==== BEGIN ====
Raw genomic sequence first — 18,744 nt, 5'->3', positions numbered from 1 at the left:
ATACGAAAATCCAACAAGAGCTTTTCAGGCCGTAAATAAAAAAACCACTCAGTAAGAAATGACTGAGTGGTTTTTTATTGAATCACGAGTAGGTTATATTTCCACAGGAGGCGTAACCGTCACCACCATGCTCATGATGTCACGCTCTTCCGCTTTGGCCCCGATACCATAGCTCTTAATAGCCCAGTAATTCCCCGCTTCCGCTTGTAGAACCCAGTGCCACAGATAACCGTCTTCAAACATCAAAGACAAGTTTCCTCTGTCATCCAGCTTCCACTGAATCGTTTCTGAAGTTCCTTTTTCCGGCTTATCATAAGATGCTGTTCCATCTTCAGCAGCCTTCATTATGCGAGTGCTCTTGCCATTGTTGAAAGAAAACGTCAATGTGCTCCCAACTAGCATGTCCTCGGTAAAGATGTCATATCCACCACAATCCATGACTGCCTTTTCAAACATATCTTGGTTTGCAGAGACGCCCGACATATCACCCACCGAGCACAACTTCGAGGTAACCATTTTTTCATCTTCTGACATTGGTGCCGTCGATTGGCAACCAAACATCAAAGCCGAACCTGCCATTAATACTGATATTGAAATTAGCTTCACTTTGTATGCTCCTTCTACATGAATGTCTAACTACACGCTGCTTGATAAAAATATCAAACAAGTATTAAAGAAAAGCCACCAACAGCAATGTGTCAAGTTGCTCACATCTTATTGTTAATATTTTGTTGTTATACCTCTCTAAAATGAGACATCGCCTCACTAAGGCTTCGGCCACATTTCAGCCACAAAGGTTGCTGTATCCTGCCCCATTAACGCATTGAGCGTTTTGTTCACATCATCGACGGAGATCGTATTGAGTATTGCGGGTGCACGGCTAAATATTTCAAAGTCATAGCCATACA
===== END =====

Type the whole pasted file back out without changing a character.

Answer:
Raw genomic sequence first — 18,744 nt, 5'->3', positions numbered from 1 at the left:
ATACGAAAATCCAACAAGAGCTTTTCAGGCCGTAAATAAAAAAACCACTCAGTAAGAAATGACTGAGTGGTTTTTTATTGAATCACGAGTAGGTTATATTTCCACAGGAGGCGTAACCGTCACCACCATGCTCATGATGTCACGCTCTTCCGCTTTGGCCCCGATACCATAGCTCTTAATAGCCCAGTAATTCCCCGCTTCCGCTTGTAGAACCCAGTGCCACAGATAACCGTCTTCAAACATCAAAGACAAGTTTCCTCTGTCATCCAGCTTCCACTGAATCGTTTCTGAAGTTCCTTTTTCCGGCTTATCATAAGATGCTGTTCCATCTTCAGCAGCCTTCATTATGCGAGTGCTCTTGCCATTGTTGAAAGAAAACGTCAATGTGCTCCCAACTAGCATGTCCTCGGTAAAGATGTCATATCCACCACAATCCATGACTGCCTTTTCAAACATATCTTGGTTTGCAGAGACGCCCGACATATCACCCACCGAGCACAACTTCGAGGTAACCATTTTTTCATCTTCTGACATTGGTGCCGTCGATTGGCAACCAAACATCAAAGCCGAACCTGCCATTAATACTGATATTGAAATTAGCTTCACTTTGTATGCTCCTTCTACATGAATGTCTAACTACACGCTGCTTGATAAAAATATCAAACAAGTATTAAAGAAAAGCCACCAACAGCAATGTGTCAAGTTGCTCACATCTTATTGTTAATATTTTGTTGTTATACCTCTCTAAAATGAGACATCGCCTCACTAAGGCTTCGGCCACATTTCAGCCACAAAGGTTGCTGTATCCTGCCCCATTAACGCATTGAGCGTTTTGTTCACATCATCGACGGAGATCGTATTGAGTATTGCGGGTGCACGGCTAAATATTTCAAAGTCATAGCCATACA